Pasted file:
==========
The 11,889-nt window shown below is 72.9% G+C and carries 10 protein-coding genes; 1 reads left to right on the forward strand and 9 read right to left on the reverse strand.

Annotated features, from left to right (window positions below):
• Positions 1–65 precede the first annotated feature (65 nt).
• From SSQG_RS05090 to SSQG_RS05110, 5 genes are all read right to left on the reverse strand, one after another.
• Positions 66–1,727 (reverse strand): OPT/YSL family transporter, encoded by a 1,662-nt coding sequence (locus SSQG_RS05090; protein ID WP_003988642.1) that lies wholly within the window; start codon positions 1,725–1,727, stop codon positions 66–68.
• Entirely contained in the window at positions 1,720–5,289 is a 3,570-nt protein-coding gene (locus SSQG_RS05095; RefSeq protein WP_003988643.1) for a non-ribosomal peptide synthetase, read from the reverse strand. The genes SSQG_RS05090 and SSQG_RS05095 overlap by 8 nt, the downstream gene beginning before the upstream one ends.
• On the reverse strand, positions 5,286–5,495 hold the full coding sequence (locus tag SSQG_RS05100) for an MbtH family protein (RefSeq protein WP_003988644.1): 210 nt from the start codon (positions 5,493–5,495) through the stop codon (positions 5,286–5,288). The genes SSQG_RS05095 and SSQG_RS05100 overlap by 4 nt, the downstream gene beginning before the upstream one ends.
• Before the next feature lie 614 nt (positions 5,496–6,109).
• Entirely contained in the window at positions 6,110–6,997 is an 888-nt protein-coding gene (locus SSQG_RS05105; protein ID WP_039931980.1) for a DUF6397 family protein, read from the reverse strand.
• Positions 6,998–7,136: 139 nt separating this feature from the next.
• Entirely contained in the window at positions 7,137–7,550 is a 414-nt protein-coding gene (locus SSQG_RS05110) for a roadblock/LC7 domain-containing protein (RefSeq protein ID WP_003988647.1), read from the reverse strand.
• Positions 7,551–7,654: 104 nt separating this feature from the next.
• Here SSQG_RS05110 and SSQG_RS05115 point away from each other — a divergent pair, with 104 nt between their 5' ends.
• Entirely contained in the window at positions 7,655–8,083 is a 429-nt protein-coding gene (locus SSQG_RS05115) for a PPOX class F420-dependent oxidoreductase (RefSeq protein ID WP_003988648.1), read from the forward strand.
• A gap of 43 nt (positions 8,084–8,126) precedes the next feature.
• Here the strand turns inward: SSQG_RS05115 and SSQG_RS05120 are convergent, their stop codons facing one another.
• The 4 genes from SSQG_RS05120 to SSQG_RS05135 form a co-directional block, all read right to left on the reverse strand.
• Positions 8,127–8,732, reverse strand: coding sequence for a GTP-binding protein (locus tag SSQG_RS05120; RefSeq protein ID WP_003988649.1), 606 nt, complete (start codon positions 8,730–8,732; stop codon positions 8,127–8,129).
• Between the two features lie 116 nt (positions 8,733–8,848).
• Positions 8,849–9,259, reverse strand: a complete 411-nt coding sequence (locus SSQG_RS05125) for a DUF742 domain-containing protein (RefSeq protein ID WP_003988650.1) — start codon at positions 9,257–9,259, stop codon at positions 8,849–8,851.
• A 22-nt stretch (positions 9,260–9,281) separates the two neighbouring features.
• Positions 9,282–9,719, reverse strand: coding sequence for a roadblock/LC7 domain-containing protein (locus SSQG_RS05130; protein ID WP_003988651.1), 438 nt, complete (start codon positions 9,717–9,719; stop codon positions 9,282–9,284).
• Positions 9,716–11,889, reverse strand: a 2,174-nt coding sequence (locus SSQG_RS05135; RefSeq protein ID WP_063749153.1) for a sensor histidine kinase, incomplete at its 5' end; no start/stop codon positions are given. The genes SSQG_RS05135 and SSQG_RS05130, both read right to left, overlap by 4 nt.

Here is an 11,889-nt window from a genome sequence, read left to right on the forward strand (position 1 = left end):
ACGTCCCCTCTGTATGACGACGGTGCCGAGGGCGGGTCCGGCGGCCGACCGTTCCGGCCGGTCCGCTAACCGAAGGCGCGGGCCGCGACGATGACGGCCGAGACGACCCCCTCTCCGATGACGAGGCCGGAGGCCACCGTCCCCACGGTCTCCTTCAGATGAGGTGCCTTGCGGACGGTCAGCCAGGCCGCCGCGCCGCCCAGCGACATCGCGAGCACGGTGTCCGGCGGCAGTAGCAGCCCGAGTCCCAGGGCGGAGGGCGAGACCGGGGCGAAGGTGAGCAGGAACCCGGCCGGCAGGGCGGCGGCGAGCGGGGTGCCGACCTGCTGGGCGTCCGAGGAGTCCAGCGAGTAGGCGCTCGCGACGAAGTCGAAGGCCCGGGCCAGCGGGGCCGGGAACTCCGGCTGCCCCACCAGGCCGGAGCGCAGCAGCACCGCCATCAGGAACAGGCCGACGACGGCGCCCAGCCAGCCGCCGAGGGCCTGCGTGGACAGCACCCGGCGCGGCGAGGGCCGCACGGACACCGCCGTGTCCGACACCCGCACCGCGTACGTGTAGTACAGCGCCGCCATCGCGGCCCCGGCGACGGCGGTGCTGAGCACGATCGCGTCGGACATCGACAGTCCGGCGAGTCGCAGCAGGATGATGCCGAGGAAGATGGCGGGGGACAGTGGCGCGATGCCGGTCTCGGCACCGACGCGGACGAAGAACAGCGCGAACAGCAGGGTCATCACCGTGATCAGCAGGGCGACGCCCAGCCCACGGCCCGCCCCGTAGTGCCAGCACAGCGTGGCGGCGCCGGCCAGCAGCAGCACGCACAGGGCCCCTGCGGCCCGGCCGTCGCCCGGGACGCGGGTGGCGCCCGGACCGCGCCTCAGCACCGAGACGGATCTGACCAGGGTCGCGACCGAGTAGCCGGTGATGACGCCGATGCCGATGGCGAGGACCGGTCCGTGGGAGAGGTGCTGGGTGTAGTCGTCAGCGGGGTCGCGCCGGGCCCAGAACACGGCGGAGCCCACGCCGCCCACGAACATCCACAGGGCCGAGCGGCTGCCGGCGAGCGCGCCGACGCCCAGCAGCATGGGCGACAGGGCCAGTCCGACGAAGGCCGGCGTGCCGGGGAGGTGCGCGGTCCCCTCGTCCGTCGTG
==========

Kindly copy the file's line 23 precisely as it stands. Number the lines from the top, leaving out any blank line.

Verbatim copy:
• Positions 9,716–11,889, reverse strand: a 2,174-nt coding sequence (locus SSQG_RS05135; RefSeq protein ID WP_063749153.1) for a sensor histidine kinase, incomplete at its 5' end; no start/stop codon positions are given. The genes SSQG_RS05135 and SSQG_RS05130, both read right to left, overlap by 4 nt.